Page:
Con*sult" (kŏn*sŭlt"), v. i. [imp. & p. p. Consulted; p. pr. & vb. n. Consulting.] [L. consultare, fr. consulere to consult: cf. f. consulter. Cf. Counsel.] To seek the opinion or advice of another; to take counsel; to deliberate together; to confer.

Let us consult upon to-morrow's business.

All the laws of England have been made by the kings England, consulting with the nobility and commons.

Con*sult", v. t. 1. To ask advice of; to seek the opinion of; to apply to for information or instruction; to refer to; as, to consult a physician; to consult a dictionary.

Men forgot, or feared, to consult nature . . . ; they were content to consult libraries.

2. To have reference to, in judging or acting; to have regard to; to consider; as, to consult one's wishes.

We are . . . to consult the necessities of life, rather than matters of ornament and delight.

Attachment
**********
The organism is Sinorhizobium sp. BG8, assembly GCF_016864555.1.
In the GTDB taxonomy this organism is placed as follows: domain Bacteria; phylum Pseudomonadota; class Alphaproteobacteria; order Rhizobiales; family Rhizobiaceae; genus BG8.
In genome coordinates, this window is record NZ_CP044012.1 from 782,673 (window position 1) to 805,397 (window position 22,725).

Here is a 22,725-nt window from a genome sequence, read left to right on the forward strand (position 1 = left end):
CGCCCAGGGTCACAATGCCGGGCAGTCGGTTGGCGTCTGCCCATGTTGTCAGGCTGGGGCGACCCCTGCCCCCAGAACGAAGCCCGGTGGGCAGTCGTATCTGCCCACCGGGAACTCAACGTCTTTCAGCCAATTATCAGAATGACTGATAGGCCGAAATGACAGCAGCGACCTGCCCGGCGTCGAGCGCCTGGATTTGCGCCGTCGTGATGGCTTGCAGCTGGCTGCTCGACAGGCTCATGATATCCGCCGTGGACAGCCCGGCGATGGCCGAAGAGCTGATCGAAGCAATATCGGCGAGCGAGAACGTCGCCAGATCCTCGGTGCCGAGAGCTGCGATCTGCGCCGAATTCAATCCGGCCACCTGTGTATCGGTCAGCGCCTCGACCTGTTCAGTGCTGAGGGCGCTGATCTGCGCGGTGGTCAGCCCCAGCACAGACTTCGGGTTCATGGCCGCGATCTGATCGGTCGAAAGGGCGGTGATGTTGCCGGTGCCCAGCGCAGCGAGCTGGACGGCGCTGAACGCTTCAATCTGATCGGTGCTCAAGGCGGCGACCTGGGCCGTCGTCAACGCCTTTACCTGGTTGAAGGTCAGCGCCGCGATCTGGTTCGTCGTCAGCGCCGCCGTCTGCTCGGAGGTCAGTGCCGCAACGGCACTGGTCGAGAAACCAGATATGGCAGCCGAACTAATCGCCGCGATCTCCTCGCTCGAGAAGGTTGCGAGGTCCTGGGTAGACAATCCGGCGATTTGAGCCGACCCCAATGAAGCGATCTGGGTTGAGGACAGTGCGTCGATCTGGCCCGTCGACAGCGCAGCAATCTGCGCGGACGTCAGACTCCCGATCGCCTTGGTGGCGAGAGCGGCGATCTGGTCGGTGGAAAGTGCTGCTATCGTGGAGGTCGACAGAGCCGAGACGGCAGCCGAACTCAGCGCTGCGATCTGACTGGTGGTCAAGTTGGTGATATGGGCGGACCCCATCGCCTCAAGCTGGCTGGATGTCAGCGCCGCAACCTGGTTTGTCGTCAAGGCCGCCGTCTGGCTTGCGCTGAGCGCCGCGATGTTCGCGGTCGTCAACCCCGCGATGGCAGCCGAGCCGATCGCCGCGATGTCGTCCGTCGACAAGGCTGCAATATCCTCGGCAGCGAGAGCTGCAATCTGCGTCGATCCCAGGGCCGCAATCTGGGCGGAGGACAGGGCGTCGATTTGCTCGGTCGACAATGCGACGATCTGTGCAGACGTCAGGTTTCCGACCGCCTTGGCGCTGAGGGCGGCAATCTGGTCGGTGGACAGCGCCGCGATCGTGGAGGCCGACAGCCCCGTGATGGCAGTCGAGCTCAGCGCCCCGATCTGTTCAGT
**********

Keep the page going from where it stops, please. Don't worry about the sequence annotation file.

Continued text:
3. To deliberate upon; to take for. [Obs.]

Manythings were there consulted for the future, yet nothing was positively resolved.

4. To bring about by counsel or contrivance; to devise; to contrive. [Obs.]

Thou hast consulted shame to thy house by cutting off many people.
Hab. ii. 10.

Con*sult" (kŏn*sŭlt" or kŏn"sŭlt), n. 1. The act of consulting or deliberating; consultation; also, the result of consulation; determination; decision. [Obs.]

The council broke;
And all grave consults dissolved in smoke.

2. A council; a meeting for consultation. [Obs.] "A consult of coquettes." Swift.

3. Agreement; concert [Obs.] Dryden.